BRAZILE: Oh, I think it's bad not to be invited. But look, on the other hand, he is a conservative. Democrats see him as a conservative. This will clearly help him with independents in New Jersey. But to exclude a prominent member of your party at a time when your party is in the midst of soul searching trying to rebrand yourself, retool, reach out, I think is a huge mistake. But then I'm not a conservative. Ana is and she's going.

NAVARRO: The part I don't get is why make a big fuss about it? Why say, you know, we didn't invite him we're not going -- if you're not going invite him, just don't say anything. It's worth noting, though, to talk about how much has changed that just last year, he was one of the featured speakers at CPAC Chicago meeting.

BLITZER: Yes, all right. I want to move on to another subject that we're following. Right now campaign ad, a new one for Teddy Turner, the son of CNN founder Ted Turner. Teddy's a high school economics teacher in South Carolina. He's running in the Republican primary for an open House seat.

Also in the crowded Republican field, former South Carolina governor Mark Sanford who resigned after famously saying he was going hiking; instead flew to Argentina to see his mistress. So, here's the ad and what appears to be a swipe at Sanford.


UNIDENTIFIED MALE: We've come a long way. I know I spent too much, but what's a few trillion? It was all for you. Without (ph). I'll keep my promises this time. It will be different. I'm sorry for all the mistakes I made. Sugar, just give me one more chance.

ANNOUNCER: Break up with career politicians. The right guy, Teddy Turner. Conservative Republican. Economics teacher. Not a politician.

TEDDY TURNER, GOP CANDIDATE: I'm Teddy Turner,k and I approve this message.


BLITZER: These kind of funny ads work in a special election like this?

NAVARRO: They sure get media. They get earned (ph) media, and they get attention. I'll tell you something, for not being a career politician, he sure learned pretty quick how to put out a whammy of an ad.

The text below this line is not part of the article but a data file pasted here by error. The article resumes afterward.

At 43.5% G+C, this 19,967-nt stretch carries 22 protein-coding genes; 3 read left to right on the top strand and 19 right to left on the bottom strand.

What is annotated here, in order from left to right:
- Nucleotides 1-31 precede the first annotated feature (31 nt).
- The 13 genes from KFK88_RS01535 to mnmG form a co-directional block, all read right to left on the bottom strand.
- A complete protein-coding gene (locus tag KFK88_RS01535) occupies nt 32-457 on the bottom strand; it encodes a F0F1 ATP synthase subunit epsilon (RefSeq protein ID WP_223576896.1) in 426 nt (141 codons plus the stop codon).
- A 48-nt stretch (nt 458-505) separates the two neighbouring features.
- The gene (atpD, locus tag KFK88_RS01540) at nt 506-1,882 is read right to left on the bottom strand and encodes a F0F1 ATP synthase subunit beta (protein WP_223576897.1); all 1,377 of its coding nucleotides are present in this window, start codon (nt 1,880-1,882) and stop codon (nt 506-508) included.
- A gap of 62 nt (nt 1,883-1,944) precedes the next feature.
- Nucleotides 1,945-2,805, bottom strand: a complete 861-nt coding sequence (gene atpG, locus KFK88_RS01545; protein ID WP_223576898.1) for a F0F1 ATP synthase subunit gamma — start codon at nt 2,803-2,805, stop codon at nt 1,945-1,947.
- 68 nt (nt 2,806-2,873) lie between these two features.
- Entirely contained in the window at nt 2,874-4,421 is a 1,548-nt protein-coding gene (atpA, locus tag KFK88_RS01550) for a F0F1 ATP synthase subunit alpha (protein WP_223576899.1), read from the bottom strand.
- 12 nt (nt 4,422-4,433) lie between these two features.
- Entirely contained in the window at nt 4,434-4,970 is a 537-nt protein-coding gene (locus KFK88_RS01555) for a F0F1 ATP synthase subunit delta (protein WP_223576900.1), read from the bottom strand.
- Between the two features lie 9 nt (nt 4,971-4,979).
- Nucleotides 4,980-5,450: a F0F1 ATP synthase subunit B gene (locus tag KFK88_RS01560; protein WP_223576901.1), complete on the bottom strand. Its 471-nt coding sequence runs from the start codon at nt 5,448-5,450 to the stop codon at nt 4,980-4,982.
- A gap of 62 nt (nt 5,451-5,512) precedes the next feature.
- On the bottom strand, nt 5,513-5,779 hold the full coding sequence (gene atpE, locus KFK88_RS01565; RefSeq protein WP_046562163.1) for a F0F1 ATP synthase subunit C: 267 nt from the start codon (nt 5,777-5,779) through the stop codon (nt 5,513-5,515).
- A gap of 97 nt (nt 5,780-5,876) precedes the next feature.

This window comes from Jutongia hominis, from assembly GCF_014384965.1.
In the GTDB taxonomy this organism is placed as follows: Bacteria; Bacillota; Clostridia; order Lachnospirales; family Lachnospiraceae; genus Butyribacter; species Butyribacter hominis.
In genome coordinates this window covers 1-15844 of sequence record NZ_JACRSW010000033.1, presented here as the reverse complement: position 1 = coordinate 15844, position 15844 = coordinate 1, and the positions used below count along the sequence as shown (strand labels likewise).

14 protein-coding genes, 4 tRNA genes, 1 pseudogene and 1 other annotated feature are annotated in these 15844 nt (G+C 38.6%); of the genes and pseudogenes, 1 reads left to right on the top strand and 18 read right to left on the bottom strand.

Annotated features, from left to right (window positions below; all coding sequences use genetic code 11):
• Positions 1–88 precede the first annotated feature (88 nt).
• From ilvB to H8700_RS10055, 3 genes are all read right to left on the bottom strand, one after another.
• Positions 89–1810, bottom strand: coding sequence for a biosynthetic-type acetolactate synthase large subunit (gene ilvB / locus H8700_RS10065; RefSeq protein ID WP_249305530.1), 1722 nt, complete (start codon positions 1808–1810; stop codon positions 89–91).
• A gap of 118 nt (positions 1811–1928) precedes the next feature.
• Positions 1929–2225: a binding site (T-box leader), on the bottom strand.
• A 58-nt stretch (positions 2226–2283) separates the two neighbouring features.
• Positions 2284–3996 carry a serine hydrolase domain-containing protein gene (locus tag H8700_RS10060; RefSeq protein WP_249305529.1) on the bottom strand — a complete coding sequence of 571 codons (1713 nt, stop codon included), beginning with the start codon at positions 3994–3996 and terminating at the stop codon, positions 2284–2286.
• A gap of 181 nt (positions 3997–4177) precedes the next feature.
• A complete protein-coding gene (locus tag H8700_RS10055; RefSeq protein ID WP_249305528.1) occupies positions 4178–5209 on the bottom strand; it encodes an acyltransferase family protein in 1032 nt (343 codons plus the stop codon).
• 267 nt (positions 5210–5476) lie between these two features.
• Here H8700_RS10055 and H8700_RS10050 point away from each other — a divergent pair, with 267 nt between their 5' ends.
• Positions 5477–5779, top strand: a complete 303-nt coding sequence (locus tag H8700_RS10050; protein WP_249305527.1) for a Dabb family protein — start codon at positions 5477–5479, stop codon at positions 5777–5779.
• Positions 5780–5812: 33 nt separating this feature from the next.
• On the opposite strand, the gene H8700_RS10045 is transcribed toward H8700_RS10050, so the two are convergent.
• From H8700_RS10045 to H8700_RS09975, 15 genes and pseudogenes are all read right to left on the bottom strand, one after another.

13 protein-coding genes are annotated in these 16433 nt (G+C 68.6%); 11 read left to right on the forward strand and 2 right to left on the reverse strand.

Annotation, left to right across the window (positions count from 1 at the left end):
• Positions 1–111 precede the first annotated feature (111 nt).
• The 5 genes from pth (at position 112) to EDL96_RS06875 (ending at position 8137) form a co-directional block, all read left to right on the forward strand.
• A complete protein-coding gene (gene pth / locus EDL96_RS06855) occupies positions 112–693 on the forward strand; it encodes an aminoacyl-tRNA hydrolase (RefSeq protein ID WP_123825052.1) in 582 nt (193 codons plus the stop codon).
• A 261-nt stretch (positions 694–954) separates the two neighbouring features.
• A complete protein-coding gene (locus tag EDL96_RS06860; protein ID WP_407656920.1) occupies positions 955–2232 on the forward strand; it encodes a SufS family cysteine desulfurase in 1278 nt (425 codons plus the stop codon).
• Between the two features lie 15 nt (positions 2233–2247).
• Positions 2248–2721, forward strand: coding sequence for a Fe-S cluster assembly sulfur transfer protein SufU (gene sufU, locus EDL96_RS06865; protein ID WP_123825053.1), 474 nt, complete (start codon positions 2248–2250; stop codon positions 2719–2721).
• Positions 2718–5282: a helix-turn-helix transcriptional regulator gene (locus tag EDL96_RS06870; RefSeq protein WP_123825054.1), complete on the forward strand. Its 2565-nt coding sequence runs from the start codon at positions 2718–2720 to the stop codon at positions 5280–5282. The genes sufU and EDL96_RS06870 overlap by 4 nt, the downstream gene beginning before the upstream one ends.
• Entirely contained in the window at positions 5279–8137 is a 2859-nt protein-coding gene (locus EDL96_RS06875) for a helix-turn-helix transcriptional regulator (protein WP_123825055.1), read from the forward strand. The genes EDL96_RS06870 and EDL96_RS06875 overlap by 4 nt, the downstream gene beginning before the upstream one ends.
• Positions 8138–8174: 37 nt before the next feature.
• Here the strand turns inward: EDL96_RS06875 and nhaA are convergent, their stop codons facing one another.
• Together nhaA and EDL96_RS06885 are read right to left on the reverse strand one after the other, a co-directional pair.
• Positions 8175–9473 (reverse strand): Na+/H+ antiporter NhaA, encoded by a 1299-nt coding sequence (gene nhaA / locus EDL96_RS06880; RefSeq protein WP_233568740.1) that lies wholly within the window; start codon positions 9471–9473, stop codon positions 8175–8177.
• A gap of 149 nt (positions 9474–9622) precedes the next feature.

BLITZER: What do you think?

BRAZILE: He should have used Barry White background music, probably could have gotten a little crossover votes. But -

NAVARRO: No, he should have done "Don't Cry For Me, Argentina."


BRAZILE: Oh, that would have been a good one. No, but, you know, it's a very competitive race. I think he's trying to establish himself as somebody who is not like his father, Mr. Turner, though I have no problems with his dad. I think his dad is a hero.

But this is a very interesting contest in a very conservative part of the country, and I'm looking forward to see if Mark Sanford can redeem himself and come back. So many politicians have come back after falling by the wayside. He might be just another politician.

NAVARRO: It's an effective ad. He's highlighting two things: one, Mark Sanford's past character flaws and two, that he's not a career politician.

BLITZER: This is the seat Tim Scott had who is now the United States senator from South Carolina. Guys, thanks very much.

Coming up, button-down John Kerry loosening up a bit on his first overseas trip as secretary of state. We have details in his town hall meeting in Berlin.


BLITZER: It's his first trip abroad as secretary of state. John Kerry is racking up some miles. Look at his itinerary. At least so far, London, Berlin, Paris. And then it's coming up, Rome and the Turkish capital, Ankara. Then he's off to Cairo, Riyadh, Abu Dhabi, finally Doha and Qatar.

And today we saw a sign of John Kerry not often seen. Our foreign affairs correspondent, Jill Dougherty, is traveling with Secretary Kerry.


UNIDENTIFIED MALE: Kerry, the secretary of state of the United States!

JILL DOUGHERTY, CNN FOREIGN AFFAIRS CORRESPONDENT: In a town hall-style meeting in Berlin, America's top diplomat, John Kerry, sporting a preppy pink tie, showed he can loosen up. At one point, the often buttoned up Kerry turned folksy in explaining America's right to free speech.

JOHN KERRY, U.S. SECRETARY OF STATE: In America, you have a right to be stupid. If you want to be. And you have a right to be disconnected to somebody else if you want to be. And we tolerate it.